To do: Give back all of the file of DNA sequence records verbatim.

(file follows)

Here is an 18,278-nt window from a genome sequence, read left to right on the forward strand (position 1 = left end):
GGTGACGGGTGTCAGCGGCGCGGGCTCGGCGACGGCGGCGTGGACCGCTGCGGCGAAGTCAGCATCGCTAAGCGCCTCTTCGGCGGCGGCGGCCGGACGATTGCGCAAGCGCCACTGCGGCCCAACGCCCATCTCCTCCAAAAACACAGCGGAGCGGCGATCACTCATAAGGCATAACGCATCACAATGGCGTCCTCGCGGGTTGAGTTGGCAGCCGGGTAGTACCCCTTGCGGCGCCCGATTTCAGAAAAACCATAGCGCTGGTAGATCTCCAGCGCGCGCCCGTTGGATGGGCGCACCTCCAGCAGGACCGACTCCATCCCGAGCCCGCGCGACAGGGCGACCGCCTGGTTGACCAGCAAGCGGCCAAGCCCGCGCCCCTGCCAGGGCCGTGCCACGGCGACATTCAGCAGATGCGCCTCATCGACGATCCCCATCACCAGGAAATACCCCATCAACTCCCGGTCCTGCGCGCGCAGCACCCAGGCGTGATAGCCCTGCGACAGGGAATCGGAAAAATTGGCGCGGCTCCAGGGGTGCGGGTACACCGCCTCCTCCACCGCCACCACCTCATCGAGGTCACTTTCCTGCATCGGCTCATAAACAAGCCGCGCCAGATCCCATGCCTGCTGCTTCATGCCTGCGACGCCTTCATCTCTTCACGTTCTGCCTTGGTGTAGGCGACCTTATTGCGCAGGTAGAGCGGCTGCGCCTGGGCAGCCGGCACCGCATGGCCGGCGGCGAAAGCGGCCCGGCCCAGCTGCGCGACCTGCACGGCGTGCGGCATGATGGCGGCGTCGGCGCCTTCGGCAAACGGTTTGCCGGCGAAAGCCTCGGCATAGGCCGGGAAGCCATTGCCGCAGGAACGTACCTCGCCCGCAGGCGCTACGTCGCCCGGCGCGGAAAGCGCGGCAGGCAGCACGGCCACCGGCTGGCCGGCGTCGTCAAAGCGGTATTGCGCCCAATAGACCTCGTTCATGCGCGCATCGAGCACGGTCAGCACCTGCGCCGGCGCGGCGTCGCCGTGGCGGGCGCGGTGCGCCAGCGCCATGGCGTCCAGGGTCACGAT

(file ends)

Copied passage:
Here is an 18,278-nt window from a genome sequence, read left to right on the forward strand (position 1 = left end):
GGTGACGGGTGTCAGCGGCGCGGGCTCGGCGACGGCGGCGTGGACCGCTGCGGCGAAGTCAGCATCGCTAAGCGCCTCTTCGGCGGCGGCGGCCGGACGATTGCGCAAGCGCCACTGCGGCCCAACGCCCATCTCCTCCAAAAACACAGCGGAGCGGCGATCACTCATAAGGCATAACGCATCACAATGGCGTCCTCGCGGGTTGAGTTGGCAGCCGGGTAGTACCCCTTGCGGCGCCCGATTTCAGAAAAACCATAGCGCTGGTAGATCTCCAGCGCGCGCCCGTTGGATGGGCGCACCTCCAGCAGGACCGACTCCATCCCGAGCCCGCGCGACAGGGCGACCGCCTGGTTGACCAGCAAGCGGCCAAGCCCGCGCCCCTGCCAGGGCCGTGCCACGGCGACATTCAGCAGATGCGCCTCATCGACGATCCCCATCACCAGGAAATACCCCATCAACTCCCGGTCCTGCGCGCGCAGCACCCAGGCGTGATAGCCCTGCGACAGGGAATCGGAAAAATTGGCGCGGCTCCAGGGGTGCGGGTACACCGCCTCCTCCACCGCCACCACCTCATCGAGGTCACTTTCCTGCATCGGCTCATAAACAAGCCGCGCCAGATCCCATGCCTGCTGCTTCATGCCTGCGACGCCTTCATCTCTTCACGTTCTGCCTTGGTGTAGGCGACCTTATTGCGCAGGTAGAGCGGCTGCGCCTGGGCAGCCGGCACCGCATGGCCGGCGGCGAAAGCGGCCCGGCCCAGCTGCGCGACCTGCACGGCGTGCGGCATGATGGCGGCGTCGGCGCCTTCGGCAAACGGTTTGCCGGCGAAAGCCTCGGCATAGGCCGGGAAGCCATTGCCGCAGGAACGTACCTCGCCCGCAGGCGCTACGTCGCCCGGCGCGGAAAGCGCGGCAGGCAGCACGGCCACCGGCTGGCCGGCGTCGTCAAAGCGGTATTGCGCCCAATAGACCTCGTTCATGCGCGCATCGAGCACGGTCAGCACCTGCGCCGGCGCGGCGTCGCCGTGGCGGGCGCGGTGCGCCAGCGCCATGGCGTCCAGGGTCACGAT